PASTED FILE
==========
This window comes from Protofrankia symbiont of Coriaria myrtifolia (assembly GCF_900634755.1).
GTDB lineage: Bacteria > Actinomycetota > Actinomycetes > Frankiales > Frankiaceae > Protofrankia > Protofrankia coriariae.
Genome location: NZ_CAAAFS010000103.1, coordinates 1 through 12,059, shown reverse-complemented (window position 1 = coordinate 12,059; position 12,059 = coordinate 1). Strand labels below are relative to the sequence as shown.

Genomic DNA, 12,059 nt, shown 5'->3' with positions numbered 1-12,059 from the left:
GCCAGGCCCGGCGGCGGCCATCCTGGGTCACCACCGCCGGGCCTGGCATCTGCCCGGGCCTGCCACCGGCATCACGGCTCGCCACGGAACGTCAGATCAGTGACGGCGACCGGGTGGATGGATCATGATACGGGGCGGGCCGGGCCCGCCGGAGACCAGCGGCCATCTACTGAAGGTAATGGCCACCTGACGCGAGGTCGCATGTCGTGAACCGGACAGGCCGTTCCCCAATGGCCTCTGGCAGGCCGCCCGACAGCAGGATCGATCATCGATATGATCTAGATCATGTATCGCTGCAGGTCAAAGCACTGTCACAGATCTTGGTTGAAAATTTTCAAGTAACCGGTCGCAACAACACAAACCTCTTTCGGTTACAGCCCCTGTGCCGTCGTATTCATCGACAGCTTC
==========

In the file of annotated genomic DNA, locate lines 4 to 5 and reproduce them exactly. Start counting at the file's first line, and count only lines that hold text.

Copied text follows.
Genomic DNA, 12,059 nt, shown 5'->3' with positions numbered 1-12,059 from the left:
GCCAGGCCCGGCGGCGGCCATCCTGGGTCACCACCGCCGGGCCTGGCATCTGCCCGGGCCTGCCACCGGCATCACGGCTCGCCACGGAACGTCAGATCAGTGACGGCGACCGGGTGGATGGATCATGATACGGGGCGGGCCGGGCCCGCCGGAGACCAGCGGCCATCTACTGAAGGTAATGGCCACCTGACGCGAGGTCGCATGTCGTGAACCGGACAGGCCGTTCCCCAATGGCCTCTGGCAGGCCGCCCGACAGCAGGATCGATCATCGATATGATCTAGATCATGTATCGCTGCAGGTCAAAGCACTGTCACAGATCTTGGTTGAAAATTTTCAAGTAACCGGTCGCAACAACACAAACCTCTTTCGGTTACAGCCCCTGTGCCGTCGTATTCATCGACAGCTTC